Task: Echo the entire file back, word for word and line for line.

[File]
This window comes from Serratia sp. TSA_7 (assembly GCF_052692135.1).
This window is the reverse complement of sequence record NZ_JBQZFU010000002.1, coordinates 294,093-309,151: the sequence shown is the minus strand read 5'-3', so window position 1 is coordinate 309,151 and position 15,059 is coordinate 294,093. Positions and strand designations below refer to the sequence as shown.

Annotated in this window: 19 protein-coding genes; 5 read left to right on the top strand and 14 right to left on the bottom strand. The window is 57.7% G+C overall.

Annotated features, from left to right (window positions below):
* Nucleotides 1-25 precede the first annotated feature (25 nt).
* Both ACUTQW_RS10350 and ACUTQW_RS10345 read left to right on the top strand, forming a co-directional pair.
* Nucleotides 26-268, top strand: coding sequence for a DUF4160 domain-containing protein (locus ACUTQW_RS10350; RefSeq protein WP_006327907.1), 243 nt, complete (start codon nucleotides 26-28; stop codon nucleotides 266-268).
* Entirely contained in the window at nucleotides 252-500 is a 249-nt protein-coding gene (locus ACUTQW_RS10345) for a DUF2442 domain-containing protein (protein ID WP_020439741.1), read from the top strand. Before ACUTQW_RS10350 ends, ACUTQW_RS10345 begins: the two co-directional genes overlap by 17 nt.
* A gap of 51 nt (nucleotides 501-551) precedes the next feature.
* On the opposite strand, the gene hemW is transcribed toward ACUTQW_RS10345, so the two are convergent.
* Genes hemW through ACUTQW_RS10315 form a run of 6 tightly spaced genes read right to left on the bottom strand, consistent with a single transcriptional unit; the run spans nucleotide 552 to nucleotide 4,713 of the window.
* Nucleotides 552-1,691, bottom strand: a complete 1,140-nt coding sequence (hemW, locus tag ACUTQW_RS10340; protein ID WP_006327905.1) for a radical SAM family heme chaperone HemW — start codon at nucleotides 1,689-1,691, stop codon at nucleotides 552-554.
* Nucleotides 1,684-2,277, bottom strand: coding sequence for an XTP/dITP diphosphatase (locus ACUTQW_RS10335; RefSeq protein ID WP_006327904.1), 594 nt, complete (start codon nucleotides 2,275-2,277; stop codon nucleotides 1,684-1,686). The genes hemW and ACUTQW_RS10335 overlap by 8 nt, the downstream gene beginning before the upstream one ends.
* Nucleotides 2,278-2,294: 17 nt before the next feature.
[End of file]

This window comes from Serratia sp. TSA_7 (assembly GCF_052692135.1).
This window is the reverse complement of sequence record NZ_JBQZFU010000002.1, coordinates 294,093-309,151: the sequence shown is the minus strand read 5'-3', so window position 1 is coordinate 309,151 and position 15,059 is coordinate 294,093. Positions and strand designations below refer to the sequence as shown.

Annotated in this window: 19 protein-coding genes; 5 read left to right on the top strand and 14 right to left on the bottom strand. The window is 57.7% G+C overall.

Annotated features, from left to right (window positions below):
* Nucleotides 1-25 precede the first annotated feature (25 nt).
* Both ACUTQW_RS10350 and ACUTQW_RS10345 read left to right on the top strand, forming a co-directional pair.
* Nucleotides 26-268, top strand: coding sequence for a DUF4160 domain-containing protein (locus ACUTQW_RS10350; RefSeq protein WP_006327907.1), 243 nt, complete (start codon nucleotides 26-28; stop codon nucleotides 266-268).
* Entirely contained in the window at nucleotides 252-500 is a 249-nt protein-coding gene (locus ACUTQW_RS10345) for a DUF2442 domain-containing protein (protein ID WP_020439741.1), read from the top strand. Before ACUTQW_RS10350 ends, ACUTQW_RS10345 begins: the two co-directional genes overlap by 17 nt.
* A gap of 51 nt (nucleotides 501-551) precedes the next feature.
* On the opposite strand, the gene hemW is transcribed toward ACUTQW_RS10345, so the two are convergent.
* Genes hemW through ACUTQW_RS10315 form a run of 6 tightly spaced genes read right to left on the bottom strand, consistent with a single transcriptional unit; the run spans nucleotide 552 to nucleotide 4,713 of the window.
* Nucleotides 552-1,691, bottom strand: a complete 1,140-nt coding sequence (hemW, locus tag ACUTQW_RS10340; protein ID WP_006327905.1) for a radical SAM family heme chaperone HemW — start codon at nucleotides 1,689-1,691, stop codon at nucleotides 552-554.
* Nucleotides 1,684-2,277, bottom strand: coding sequence for an XTP/dITP diphosphatase (locus ACUTQW_RS10335; RefSeq protein ID WP_006327904.1), 594 nt, complete (start codon nucleotides 2,275-2,277; stop codon nucleotides 1,684-1,686). The genes hemW and ACUTQW_RS10335 overlap by 8 nt, the downstream gene beginning before the upstream one ends.
* Nucleotides 2,278-2,294: 17 nt before the next feature.